Published by Professor Roy Sainsbury on 5 February 2016
- Our Work
- The Reformer Blog
4 February 2016
Outcomes for people claiming out-of-work incapacity benefits are poor. As Reform explored in a recent report, caseloads are high, off-flow low, with receipt of these benefits becoming a ‘trap’ for many from which they never return to employment. There are many reasons for this, but the rate at which incapacity benefits are paid is one contributing factor. In the current system a person is paid a higher weekly rate the further they are from work. Excluding disability premia, the weekly payment for claimants in the Employment and Support Allowance (ESA) Work Related Activity Group (WRAG) is around £102 and £109 for those in the support group. This compares to a weekly rate of around £73 for Jobseeker’s Allowance (JSA) claimants.
For those with more severe conditions, the level of payment is unlikely to have a behavioural effect. This is not however, the case for everyone – international evidence shows that the rate does influence the behaviour of some benefit claimants with a health condition. The level of payment is linked to how long people claim benefits and therefore their likelihood of moving into work. Indeed, the then Secretary of State for Work and Pensions John Hutton recognised this when he introduced ESA, arguing that there were “perverse incentives to stay on the benefit [IB] – you get paid more the longer you claim”.
The higher rate of payment for people who are found ‘unfit for work’ has also driven the current, broken model of assessment – in which some claimants are inadvertently encouraged to be found ‘as sick as possible’. Around three quarters of ESA claimants are assessed unfit for work and assigned to the support group, with limited access to employment support and no work-related conditionality. Despite this, more than half of these claimants say that they want to work. Removing financial incentives is an important step to reforming the gateway to these benefits. Assessment for an out-of-work benefit can then focus on what a claimant can do rather than what they can’t do, and there would be no need for claimants to demonstrate how sick they are.
The payment rate for ESA has been under scrutiny in recent months. In the Summer Budget last year, the Chancellor proposed aligning the ESA WRAG rate with JSA. The proposal has since been rejected by the House of Lords and faced strong opposition from disability charities. Two main arguments have been advanced for retaining a higher ESA benefit level: that claimants are likely to be on the benefit for longer and that they may face additional costs due to living with a disability. Both these arguments have validity. However, compensating claimants through an out-of-work benefit has added complexity to the system. It has blurred the purpose of income-replacement benefits and those that contribute towards additional costs, and the design of the benefit itself means that claimants are likely to remain on it for longer.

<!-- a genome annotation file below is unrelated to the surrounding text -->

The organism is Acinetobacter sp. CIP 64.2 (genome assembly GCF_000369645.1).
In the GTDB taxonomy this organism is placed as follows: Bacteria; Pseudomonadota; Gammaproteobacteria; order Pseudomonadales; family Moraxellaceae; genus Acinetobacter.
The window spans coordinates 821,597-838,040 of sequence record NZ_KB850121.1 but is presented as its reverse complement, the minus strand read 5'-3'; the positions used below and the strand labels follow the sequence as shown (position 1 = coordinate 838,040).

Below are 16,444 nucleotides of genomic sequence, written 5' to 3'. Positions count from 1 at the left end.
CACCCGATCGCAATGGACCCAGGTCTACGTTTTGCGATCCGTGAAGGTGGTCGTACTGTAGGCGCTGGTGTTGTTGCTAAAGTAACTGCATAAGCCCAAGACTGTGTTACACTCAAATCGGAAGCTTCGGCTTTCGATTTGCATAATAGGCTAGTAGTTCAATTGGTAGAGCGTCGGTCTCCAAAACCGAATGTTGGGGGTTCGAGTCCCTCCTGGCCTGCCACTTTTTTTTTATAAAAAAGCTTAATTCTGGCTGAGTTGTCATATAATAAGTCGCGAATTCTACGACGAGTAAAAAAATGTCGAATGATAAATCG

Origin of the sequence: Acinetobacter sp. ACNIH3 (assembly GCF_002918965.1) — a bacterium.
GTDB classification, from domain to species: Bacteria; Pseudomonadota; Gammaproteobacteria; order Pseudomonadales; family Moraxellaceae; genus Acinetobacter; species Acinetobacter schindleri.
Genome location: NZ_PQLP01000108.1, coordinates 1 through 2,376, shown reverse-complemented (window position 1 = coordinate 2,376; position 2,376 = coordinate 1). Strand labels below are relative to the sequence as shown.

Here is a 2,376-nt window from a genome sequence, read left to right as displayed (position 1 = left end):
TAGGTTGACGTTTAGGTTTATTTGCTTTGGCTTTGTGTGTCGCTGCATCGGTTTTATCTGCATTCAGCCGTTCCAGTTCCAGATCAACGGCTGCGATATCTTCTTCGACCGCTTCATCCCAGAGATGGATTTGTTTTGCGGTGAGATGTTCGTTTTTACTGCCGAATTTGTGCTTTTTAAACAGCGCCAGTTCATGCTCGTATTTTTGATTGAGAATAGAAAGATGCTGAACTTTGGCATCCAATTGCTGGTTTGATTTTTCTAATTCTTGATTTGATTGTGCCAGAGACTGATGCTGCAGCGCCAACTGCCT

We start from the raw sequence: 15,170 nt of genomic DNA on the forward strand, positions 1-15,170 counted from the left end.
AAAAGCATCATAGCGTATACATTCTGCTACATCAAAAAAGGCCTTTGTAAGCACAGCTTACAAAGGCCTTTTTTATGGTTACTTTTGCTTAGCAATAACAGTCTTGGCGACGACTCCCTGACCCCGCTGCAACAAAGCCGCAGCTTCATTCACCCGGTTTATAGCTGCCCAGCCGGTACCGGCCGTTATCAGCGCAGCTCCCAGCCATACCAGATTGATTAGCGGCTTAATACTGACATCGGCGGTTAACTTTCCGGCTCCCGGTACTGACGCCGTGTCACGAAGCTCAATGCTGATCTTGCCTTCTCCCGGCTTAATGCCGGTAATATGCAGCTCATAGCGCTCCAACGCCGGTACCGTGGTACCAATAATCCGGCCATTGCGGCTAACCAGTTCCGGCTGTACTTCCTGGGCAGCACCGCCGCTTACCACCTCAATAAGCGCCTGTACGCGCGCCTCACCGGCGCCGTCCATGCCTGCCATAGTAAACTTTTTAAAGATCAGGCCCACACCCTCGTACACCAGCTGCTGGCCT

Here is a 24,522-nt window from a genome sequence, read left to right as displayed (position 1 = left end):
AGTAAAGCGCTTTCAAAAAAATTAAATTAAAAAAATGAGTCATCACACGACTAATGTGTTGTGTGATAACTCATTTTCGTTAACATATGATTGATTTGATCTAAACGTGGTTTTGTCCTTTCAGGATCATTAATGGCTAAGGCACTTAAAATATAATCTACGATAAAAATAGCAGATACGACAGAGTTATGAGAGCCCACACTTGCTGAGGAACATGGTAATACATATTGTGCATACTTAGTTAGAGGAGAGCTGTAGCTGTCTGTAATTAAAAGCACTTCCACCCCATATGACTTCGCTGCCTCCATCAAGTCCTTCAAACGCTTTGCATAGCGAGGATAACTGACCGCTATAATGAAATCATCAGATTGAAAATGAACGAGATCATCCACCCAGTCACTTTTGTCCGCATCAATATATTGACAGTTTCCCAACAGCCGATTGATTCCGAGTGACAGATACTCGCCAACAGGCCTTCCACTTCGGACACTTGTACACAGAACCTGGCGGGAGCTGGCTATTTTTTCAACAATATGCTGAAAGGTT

In 2006, when the then Labour Government announced its intention to introduce ESA, Hutton argued that ESA would prevent people becoming “trapped” and move up to one million off the benefit. There were around 2.6 million people on incapacity benefits in 2007-08, there are 2.5 million now. ESA has replicated the problems of its predecessor.
Reform’s report, out today, argues for a radical overhaul of the system to tackle these problems. It proposes a single out-of-work benefit with a single payment rate for all claimants who are out of work, regardless of why. The reform is not about cost reduction. Instead, the ‘savings’ should be reinvested into providing additional support to the most severely disabled through Personal Independence Payment (PIP) or its predecessor Disability Living Allowance (DLA), and into more effective health and employment support. By providing additional support through higher rates of PIP or DLA, which a person can claim in or out of work, the financial incentive to be found unfit for work is removed. Under Reform’s single out-of-work allowance, claimants who incur significant costs due to living with their disability would receive a higher PIP/DLA payment. ESA claimants who do not incur significant additional costs, and therefore are not eligible for PIP/DLA, would benefit from better support services to help them move into work.
Reform of the rate is a necessary precursor for a fairer, more personalised system – something that has been argued with surprising frequency over the past decade. As part of a broad package of reforms, structural changes such as a single rate can contribute to the Government’s goal of halving the disability employment gap – a goal which everyone should get behind.